Leave It to Beaver (1957–1963)
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The All-Night Party 

Wally gets his parents permission to attend his all-night high school graduation party but finds that, if he wants to take his new girlfriend with him, he must make a good impression on her... See full summary »



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Episode complete credited cast:
Frank Bank ...
Mildred Gregory
Patricia Morrow ...
The 1st Girl (as Pat Morrow)
Judy Short ...
Sue (as Judie Short)
The Drunk
The 1st Woman
Kathy Gregory
Roger Gregory


Wally gets his parents permission to attend his all-night high school graduation party but finds that, if he wants to take his new girlfriend with him, he must make a good impression on her father who thinks all teenage boys are reckless and irresponsible. Written by shepherd1138

Plot Summary | Plot Synopsis


Comedy | Family






Release Date:

30 May 1963 (USA)  »

Company Credits

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Technical Specs


Sound Mix:

Aspect Ratio:

1.33 : 1
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Did You Know?


Eddie Haskell: Where's your brother Rover?
Theodore Cleaver: What do you want him for?
Eddie Haskell: Just go get him before I report you to Captain Kangaroo.
Theodore Cleaver: Hey Wally the goon brothers are here.
See more »


References Three Coins in the Fountain (1954) See more »

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User Reviews

Wally does not abandon his date; he is a gentleman
12 June 2017 | by (United States) – See all my reviews

Wally is also graduating and June has decided to hold a party after the event. Just as Ward is explaining why Beaver should attend, Wally announces his class has arranged for an all-night party at the country club.

June is still upset and Gwen Rutherford isn't happy either; but Fred is all for it, he can trust his Clarence. Ward and June retreat for a talk. Ward delivers the news that Wally can go, but there is to be no drinking and the chaperons will call parents to inform them if their kids leave the premises.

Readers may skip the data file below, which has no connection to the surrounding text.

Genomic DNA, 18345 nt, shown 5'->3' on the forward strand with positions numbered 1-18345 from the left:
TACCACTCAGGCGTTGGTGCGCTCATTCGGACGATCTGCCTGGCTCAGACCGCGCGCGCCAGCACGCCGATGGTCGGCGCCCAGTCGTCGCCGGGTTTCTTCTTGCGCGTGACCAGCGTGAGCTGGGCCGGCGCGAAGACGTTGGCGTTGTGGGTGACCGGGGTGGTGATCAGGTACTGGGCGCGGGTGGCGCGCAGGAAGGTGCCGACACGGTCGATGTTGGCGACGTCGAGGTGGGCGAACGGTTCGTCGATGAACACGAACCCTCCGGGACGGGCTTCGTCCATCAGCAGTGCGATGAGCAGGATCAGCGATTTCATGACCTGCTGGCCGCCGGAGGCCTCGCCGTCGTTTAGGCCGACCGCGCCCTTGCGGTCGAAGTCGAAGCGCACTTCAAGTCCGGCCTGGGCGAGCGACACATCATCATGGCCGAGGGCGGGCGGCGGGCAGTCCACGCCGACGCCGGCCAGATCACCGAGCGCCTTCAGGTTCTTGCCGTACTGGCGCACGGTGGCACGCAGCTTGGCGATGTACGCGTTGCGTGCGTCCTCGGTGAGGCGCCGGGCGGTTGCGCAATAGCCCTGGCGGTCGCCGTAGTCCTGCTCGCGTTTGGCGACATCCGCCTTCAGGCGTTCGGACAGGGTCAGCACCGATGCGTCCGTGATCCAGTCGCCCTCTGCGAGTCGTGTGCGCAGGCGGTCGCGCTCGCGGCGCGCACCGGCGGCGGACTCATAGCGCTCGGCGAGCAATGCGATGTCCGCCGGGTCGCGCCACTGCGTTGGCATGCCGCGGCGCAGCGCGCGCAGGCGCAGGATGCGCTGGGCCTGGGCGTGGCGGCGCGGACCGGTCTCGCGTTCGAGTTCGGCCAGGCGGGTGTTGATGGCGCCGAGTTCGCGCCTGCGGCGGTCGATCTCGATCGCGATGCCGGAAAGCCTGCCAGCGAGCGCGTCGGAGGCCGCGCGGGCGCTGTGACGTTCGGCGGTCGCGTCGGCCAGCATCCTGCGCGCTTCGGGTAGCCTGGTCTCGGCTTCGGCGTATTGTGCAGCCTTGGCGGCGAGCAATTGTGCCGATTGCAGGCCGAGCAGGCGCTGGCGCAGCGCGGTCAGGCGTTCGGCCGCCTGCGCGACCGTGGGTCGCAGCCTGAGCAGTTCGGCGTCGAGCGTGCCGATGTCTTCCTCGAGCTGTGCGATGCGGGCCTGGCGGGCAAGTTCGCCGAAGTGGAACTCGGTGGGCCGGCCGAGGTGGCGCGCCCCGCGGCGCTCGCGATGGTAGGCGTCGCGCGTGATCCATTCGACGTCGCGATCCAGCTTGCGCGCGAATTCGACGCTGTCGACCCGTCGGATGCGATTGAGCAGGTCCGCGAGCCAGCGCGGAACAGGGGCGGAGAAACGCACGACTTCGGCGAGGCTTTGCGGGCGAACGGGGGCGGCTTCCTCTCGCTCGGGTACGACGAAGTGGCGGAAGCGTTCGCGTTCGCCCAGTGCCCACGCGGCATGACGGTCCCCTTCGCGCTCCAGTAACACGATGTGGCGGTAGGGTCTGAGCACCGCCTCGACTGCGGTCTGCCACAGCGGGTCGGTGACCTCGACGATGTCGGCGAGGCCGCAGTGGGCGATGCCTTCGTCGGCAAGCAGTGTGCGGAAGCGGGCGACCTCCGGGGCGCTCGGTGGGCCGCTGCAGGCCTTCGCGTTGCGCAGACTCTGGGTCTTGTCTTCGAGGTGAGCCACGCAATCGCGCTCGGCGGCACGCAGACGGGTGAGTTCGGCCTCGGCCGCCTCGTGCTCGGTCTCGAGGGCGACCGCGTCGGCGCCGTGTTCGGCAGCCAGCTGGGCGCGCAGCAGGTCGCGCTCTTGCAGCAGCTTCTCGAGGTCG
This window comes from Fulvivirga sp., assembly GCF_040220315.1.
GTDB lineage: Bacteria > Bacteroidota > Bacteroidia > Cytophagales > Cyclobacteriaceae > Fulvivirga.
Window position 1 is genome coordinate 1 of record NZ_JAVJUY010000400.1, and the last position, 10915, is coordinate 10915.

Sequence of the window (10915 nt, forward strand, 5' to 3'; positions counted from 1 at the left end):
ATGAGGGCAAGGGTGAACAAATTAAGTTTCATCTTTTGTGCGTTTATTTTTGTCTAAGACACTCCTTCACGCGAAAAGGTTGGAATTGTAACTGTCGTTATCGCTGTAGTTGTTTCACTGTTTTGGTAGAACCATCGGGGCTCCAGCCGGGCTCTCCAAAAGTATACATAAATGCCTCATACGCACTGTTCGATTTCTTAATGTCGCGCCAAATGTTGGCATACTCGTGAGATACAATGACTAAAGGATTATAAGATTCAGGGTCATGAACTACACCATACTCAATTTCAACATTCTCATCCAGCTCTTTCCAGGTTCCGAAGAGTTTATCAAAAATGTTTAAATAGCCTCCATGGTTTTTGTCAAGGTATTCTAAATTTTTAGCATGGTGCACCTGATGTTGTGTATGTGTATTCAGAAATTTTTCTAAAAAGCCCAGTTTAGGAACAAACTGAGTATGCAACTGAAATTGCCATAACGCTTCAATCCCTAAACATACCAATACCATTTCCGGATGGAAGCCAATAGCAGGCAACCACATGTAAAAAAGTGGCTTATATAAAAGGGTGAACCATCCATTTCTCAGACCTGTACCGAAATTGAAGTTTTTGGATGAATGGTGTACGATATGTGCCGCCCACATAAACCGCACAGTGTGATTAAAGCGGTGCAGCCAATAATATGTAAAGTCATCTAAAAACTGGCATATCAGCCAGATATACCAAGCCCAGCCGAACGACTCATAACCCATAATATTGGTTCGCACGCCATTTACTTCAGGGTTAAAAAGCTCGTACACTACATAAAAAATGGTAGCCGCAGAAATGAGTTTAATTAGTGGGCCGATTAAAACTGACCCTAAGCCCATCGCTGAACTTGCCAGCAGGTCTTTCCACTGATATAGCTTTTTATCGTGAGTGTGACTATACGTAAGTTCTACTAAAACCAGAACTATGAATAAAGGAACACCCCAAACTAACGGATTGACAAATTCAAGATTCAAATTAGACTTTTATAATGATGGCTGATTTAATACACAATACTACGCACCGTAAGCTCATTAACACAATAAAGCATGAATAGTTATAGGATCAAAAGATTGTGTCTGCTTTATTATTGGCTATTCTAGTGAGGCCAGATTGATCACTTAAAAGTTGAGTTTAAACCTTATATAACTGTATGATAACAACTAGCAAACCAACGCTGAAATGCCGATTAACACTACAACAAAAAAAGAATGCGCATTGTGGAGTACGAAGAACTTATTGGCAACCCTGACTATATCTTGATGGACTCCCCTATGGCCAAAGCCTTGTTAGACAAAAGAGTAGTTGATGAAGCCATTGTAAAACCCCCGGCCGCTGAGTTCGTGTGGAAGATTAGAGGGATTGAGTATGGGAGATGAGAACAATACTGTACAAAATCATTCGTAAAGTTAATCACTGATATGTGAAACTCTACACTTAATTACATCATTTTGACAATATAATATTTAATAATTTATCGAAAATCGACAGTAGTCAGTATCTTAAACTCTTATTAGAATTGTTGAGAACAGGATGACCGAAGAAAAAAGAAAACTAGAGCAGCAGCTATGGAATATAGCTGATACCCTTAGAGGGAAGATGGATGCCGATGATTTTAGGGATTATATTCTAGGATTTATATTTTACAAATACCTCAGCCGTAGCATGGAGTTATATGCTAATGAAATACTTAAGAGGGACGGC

Eddie is still studying his little black book before he decides on a date for the party. Lumpy is waiting to see who his father picks to go with him. Wally is planning on taking Kathy Gregory but her father has said no. Kathy asks Wally to come over and meet her parents. Maybe making a good impression will change their mind, but Wally figures to get them to like him, he will have to come across as Pat Boone. After hearing Roger Gregory harangue his daughter about boys, Wally is on target.

Even before Wally arrives Roger has decided he doesn't like him. Wally shows up in a suit. Have a cigarette, Wally doesn't smoke and never has. Wally was also an athlete: he played football and was on the swim team. When Wally tries to engage Mr. Gregory in conversation by mentioning he heard Mr. Gregory was a civil engineer. That lights up Mr. Gregory and it's clear he would talk on that all night, but the Mrs. shushes him. Finally, Mr. Gregory relents.

Everyone has arrived and the party seems to be going as planned. The kids dance and eat and dance, and the guys are ready to call it quits at 3:30. It actually goes fine, but as Wally and Kathy exit the party a drunk knocks Kathy into a fountain outside the entrance. Kathy is terrified as to how her father will react. When Wally and Kathy arrive at her house, Wally refuses to abandon her at the door. When he tries to explain to Mr. Gregory, he tells Wally he's some sort of delinquent and throws him out.

The next morning Wally is explaining to his parents about the drunk; and there is almost a flicker of doubt in Ward's and June's eyes. Beaver asked if they want Wally to blow up a balloon or something. I'm disappointed in Ward and June myself. Lumpy and Eddie stop by, Kathy has been grounded for a month. Hearing that, Wally takes off to talk with Mr. Gregory. It starts rocky but ends well; every parent would love to have a Wally as a son.

At the very end, Beaver wonders if graduating is worth it. Wouldn't it be great to stay in school forever and hide from the real world like teachers? I will try to present Wally's response for the benefit of any teacher who comes across this.

(Wally) "Teachers have just as many problems as anybody else. They have to go home at night and take care of their families, they have to pay the rent, the income tax, have to worry about their car breaking down." (Beaver) "No fooling?" (Wally) "Sure, and on top of that they have to come in in the morning and face 40 or 50 stupid looking kids. If you think that's hiding from the world, you are way off the beam." Thank you, Wally, and your writers; Dick Conway and Roland MacLane.

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